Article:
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Bats Get Custom Homes as Natural Roosts Vanish

Brian Handwerk
for National Geographic News
October 27, 2006
 
Walk near the Congress Avenue Bridge in Austin, Texas, on a summer
evening, and you'll be tempted by bat T-shirts, bat photographs, and bat
paraphernalia in all shades of black. Nearby hotels tout rooms for their
outstanding bat views.

It's all part of an industry that has sprung up around the city's nightly bat emergence, when an awe-inspiring colony of some 1.5 million Mexican free-tailed bats flee their bridge roost each evening at dusk.

The spectacle began after the bridge was renovated in the 1980s to include deep, narrow crevices on its underside that were unintentionally ideal for bat nesting.

Today the bridge draws tens of thousands of tourists when the bats are in residence (from March to October) and contributes an estimated eight million U.S. dollars to the local economy.

"It has really become integrated into the culture," said Barbara French, biologist with Bat Conservation International (BCI) in Austin.

"Even the hockey team is named the Ice Bats."

The bridge is a unique attraction, but it's also a blueprint for ongoing efforts to convert bridges, highway culverts, and other suitable locales into new bat habitat.

"One of the ways that people are working to mitigate the loss of natural habitat is through the development of artificial roosts," French said.

Same Bat Station?

The Texas Department of Transportation currently outfits dozens of bat-friendly bridges per year.

"Particular bridges have expansion joints in the bottom of the bridge that are about three-quarters of an inch [1.9 centimeters] wide and 12 inches [30.5 centimeters] deep," said Meg Goodman, bat biologist with the Texas Parks and Wildlife Department (TPWD).

"These crevices are just the right size for bats."

Bridges aren't the only artificial bat habitat that has proven appealing to the flying mammals.

Bats were among the unheralded victims of recent Gulf Coast hurricanes.

So many bottomland hardwood trees, where many bats roost, were destroyed by those storms that volunteers have begun constructing cinderblock structures in eastern Texas's Trinity River National Wildlife Refuge.

The towers mimic hollow trees and seem to be tempting many roosting bats.

Why all this effort to find bats a new home?

Biologists stress that bats provide many ecological benefits and that their bad reputation is largely a matter of misinformation.

Bloodsucking Bats Real But Rare

Despite their legendary association with the undead, only one bat species out of more than a thousand—the vampire bat of Central and South America—feeds on mammal blood.

Vampire bats typically target cattle or horses. Human bites from vampires—or any other bats for that matter—are rare.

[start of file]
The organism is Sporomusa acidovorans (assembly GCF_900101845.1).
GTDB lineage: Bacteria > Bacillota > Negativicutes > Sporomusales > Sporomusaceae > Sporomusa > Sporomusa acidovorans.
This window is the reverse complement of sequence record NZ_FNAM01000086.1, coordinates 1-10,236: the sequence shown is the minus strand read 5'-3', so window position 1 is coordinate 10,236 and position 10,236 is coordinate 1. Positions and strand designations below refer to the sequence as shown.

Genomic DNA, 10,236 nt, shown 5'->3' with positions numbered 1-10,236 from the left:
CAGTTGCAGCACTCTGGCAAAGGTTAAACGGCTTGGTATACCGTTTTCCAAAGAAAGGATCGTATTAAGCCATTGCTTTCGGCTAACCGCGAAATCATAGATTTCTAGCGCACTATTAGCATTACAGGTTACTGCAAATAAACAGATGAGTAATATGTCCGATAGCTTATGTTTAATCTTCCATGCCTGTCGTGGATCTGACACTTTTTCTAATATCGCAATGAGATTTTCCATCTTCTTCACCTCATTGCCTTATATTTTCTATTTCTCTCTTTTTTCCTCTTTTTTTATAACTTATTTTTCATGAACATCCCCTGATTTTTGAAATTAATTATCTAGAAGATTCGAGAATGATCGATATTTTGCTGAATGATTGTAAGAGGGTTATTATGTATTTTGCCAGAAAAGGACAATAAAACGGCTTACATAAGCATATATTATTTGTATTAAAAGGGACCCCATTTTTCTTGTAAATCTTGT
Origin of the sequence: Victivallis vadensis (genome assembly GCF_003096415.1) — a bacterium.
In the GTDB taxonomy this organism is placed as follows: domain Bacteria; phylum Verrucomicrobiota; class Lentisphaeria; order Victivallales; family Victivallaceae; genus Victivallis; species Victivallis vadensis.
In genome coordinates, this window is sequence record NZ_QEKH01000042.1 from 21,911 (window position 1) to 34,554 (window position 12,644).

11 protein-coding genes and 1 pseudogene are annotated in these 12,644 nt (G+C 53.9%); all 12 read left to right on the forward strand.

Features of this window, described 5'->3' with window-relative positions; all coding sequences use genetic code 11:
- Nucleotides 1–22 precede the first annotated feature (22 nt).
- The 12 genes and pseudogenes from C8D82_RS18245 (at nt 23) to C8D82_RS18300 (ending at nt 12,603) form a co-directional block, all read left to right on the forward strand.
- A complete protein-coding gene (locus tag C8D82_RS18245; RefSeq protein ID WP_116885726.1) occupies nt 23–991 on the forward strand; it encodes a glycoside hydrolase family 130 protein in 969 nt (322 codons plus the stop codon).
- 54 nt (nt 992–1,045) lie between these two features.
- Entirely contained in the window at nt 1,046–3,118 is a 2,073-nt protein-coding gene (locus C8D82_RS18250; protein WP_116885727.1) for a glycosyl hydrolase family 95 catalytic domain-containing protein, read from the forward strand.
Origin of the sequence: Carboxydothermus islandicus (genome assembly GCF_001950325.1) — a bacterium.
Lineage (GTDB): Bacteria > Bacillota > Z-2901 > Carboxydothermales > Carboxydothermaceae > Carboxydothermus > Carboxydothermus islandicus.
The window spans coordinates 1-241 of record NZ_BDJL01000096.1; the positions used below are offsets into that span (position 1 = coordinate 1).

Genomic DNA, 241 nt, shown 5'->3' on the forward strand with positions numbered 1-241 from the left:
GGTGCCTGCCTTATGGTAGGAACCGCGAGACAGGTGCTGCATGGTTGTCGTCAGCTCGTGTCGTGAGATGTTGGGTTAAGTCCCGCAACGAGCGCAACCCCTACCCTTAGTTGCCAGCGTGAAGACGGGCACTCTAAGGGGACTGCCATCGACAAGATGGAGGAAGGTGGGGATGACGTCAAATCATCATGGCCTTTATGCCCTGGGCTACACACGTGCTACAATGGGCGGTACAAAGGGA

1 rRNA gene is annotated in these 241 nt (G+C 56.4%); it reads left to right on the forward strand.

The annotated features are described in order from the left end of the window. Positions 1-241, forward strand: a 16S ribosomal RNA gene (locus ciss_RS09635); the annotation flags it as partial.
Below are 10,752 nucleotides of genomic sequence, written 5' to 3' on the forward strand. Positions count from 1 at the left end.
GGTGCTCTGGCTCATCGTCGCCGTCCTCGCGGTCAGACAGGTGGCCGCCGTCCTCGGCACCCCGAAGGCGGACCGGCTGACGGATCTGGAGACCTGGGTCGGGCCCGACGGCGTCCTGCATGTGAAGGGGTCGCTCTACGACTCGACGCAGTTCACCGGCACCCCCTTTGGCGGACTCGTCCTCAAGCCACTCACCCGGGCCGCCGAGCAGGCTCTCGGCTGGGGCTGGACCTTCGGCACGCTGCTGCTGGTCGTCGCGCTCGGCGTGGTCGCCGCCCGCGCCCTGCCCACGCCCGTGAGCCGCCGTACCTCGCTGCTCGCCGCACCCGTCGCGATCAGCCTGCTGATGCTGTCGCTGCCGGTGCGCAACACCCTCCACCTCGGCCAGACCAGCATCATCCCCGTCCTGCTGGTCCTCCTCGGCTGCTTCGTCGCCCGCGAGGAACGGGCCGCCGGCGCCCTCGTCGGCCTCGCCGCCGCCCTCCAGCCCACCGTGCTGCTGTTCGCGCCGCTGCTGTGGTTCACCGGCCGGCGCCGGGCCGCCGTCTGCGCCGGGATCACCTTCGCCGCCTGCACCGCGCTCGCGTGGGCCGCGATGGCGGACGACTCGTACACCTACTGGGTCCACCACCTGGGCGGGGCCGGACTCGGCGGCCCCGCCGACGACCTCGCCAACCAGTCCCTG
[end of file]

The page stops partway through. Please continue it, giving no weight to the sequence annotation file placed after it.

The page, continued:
A Houston teenager died of bat rabies in May, but only 48 confirmed cases of rabies from bats have occurred in the U.S. in the past 55 years, according to BCI records. Bat lovers argue that humans should focus on the flying mammals' largely positive impacts.

They pollinate plants and produce an excrement—guano—which farmers esteem as fertilizer.

Bats also travel dozens of miles each evening to devour moths, mosquitoes, and other insects in impressive quantities.

The Mexican free-tailed bat, for example, eats two-thirds of its weight each night.

Because of their voracious appetites, bats function as extremely effective and pesticide-free pest control.

Among the Mexican free-tailed's favorite meals is the corn earworm, a crop-raiding pest that savages cornfields from Texas to Canada.

"Corn and cotton farmers spend millions spraying for these particular pests, and research finds that the bats save at least two applications per year," TPWD's Goodman said.

Meanwhile, Back at the Batcave

Mexican researchers with the Technological Institute of Victoria City in Monterrey have found alarming bat declines in some important cave colonies, at rates up to 90 percent.

Many species live in Mexico during colder months and in the U.S. Southwest during warm seasons, so declines could impact numbers on both sides of the border.

Diminishing habitat, like fewer suitable cave and roosting sites, has had a negative impact on bat populations.

Bats typically have only one pup per year, an unusually low number for mammals of their size. The slow reproductive rate means that decimated populations may have a tough time bouncing back.

Artificial habitats can be helpful, but protecting traditional roosting sites may be the most critical step conservationists can take.

BCI owns Bracken Cave, near San Antonio—summer home to some 20 million migrating bats, making it the world's largest bat colony.

Last month the Mexican environmental organization Pronatura Noreste purchased a heavily populated cave near Monterrey and made it a conservation site to help spare it from the pressures of tourism and pollution.

The Cueva de la Boca cost the group some $500,000 (U.S.), but the organization considers the sum a wise investment in bat futures.

"When you're talking about large bat colonies that roost in a small number of caves, that's a problem," BCI's French explained.

"If you have a closure or disturbance of a single cave you could destroy literally millions of bats in a single incident," she said.

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